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Naked Mother & Baby
(thepoorphoto-
grapher, Pixabay)

Hands on her belly
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Perinatal Touch

Here are excerpts from articles/books/media related to the importance of touch in pregnancy, birth and in the first year of birth.
Naked Mother & Baby

The Primal Touch... by Kara Maria Ananda
Adapted from 'The Primal Touch of Birth: Midwives, Mothers and Massage' by Kara Maria Ananda (Midwifery Today, first published 2004, accessed online 18 October 2019):-

  • Sheila Kitzinger, a social anthropologist of birth, differentiates the types of touch used in childbirth: comforting, therapeutic, blessing, greeting (of the newborn), physically supportive, diagnostic, manipulative, restraining and punitive. This spectrum of touch encompasses the variations of touch from compassionate to invasive. The compassionate elements of touch are the foundation of traditional midwifery care all over the world.
  • Compassionate touch is overwhelmingly lacking in the medical model of birth, in which doctors and nurses have emphasized diagnostic, manipulative, restraining and punitive touch.
  • Obstetrical diagnostic tools have not been proven safer than traditional midwives’ diagnoses through hands-on observation.
  • Before Western medical practices displaced traditional midwifery, the touch and massage of a midwife or birth attendant was a central component of prenatal care around the world. Honed by constant practice, the midwife’s senses of observation and intuition were finely tuned. Today, traditional healers and midwives skillfully integrate the ancient healing arts of massage and midwifery, as they have for thousands of years.
  • Prenatal massage and compassionate touch during the childbearing year are more than a primitive practice or luxurious pampering; they are an essential and vital part of holistic maternity care.
  • The medical model of birth ignores and trivializes the therapeutic value of touch during pregnancy and childbirth. In the medical model, childbearing is analyzed from a pathological and intellectual perspective. Obstetrical and gynecological practices support the deprivation of human touch, pathologize the female body, increase childbearing morbidity [adverse effects] and place women in a subservient role to the institution.
  • However, pregnancy is not a pathological event or an intellectual construct; it is a healthy, primal and life-giving process. Compassionate touch of the mother during pregnancy and childbirth is essential for the development of maternal touching of the infant. Tactile stimulation of the newborn is necessary for healthy development and immunological resistance.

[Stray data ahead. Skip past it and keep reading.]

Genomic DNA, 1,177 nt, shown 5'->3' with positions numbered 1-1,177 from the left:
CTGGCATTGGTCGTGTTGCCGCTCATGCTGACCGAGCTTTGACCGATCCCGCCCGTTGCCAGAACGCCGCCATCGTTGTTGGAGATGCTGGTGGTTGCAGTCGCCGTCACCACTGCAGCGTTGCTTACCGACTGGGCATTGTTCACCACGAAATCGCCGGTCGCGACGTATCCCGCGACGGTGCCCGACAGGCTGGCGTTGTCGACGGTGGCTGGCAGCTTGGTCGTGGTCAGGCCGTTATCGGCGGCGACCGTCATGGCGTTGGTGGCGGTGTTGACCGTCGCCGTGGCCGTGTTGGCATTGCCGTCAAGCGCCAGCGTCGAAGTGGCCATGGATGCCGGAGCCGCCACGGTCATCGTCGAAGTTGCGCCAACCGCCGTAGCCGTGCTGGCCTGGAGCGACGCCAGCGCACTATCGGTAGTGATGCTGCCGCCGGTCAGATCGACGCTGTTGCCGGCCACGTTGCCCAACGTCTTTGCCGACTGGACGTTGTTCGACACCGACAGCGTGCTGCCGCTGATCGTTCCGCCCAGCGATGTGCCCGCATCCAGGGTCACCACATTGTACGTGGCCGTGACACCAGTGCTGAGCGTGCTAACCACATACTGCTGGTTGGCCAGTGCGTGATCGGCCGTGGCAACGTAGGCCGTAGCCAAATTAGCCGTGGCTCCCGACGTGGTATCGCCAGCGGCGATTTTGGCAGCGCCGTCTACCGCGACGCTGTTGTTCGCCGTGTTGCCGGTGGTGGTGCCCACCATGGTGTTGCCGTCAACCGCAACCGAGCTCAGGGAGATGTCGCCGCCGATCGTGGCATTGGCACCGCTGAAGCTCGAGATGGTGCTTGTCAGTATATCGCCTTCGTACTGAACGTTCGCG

• Traditional midwives serve birth through their touch and intuition, holistic ways of learning that respect and nurture the ecology of birth. Interventions, questions and exams induce neocortical activity and the production of catecholamines (stress hormones) that interrupt the labor process. Intuitive touch and massage allows for midwife and mother to communicate without stimulating the neocortex and intervening in the natural rhythm of birth. Touch is the primal language of life; the language that speaks to the deep mind of a laboring woman and the awakening senses of an infant. Massage and healing touch enhance the body’s natural ability to sustain health and give birth. The integrity of midwifery care depends upon compassionate communication that respects the primal process of birth and women’s autonomy.
  • Traditional midwives trained in healing touch can diagnose and manipulate without mechanical tools. The ability to receive and interpret information through touch is profound. Awareness of tension, movements, vibrations and warmth can provide information on the state of health in the body. Through pressure on the fundus, compresses on the perineum, pelvic rocking and external rotation of the fetus, traditional birth attendants are able to perform hands-on manipulations. Traditional birth attendants’ hands-on skills integrate valuable health care techniques with compassionate touch.
  • Comforting touch can take place as hand holding, back rubs, a gentle touch on the forehead, hugs or massage. 
  • Every woman and labor is unique. Some women desire constant touch and massage throughout the entire labor, others only during specific stages or times, and other women desire to labor alone without touch. Each woman’s preference must be respected, and laboring mothers may change their minds. However, the knowledge that healing touch is available, should they so choose, is a vital assurance and benefit to mothers.
  • The art of massage is an ancient tradition of health care that is compassionate, empowering and holistic. Midwives, doulas and other birth attendants who massage mothers reap the benefits of increased comfort, closeness and communication with their clients. A calm, soothing, female touch during the intense challenge of labor assures that women’s bodies are sources of strength and power. It is not necessary to be a professional massage therapist to reach out and touch compassionately.
Pregnant mum in blue dress with another, both with hand on her belly

Also see:-

Culture of Touch


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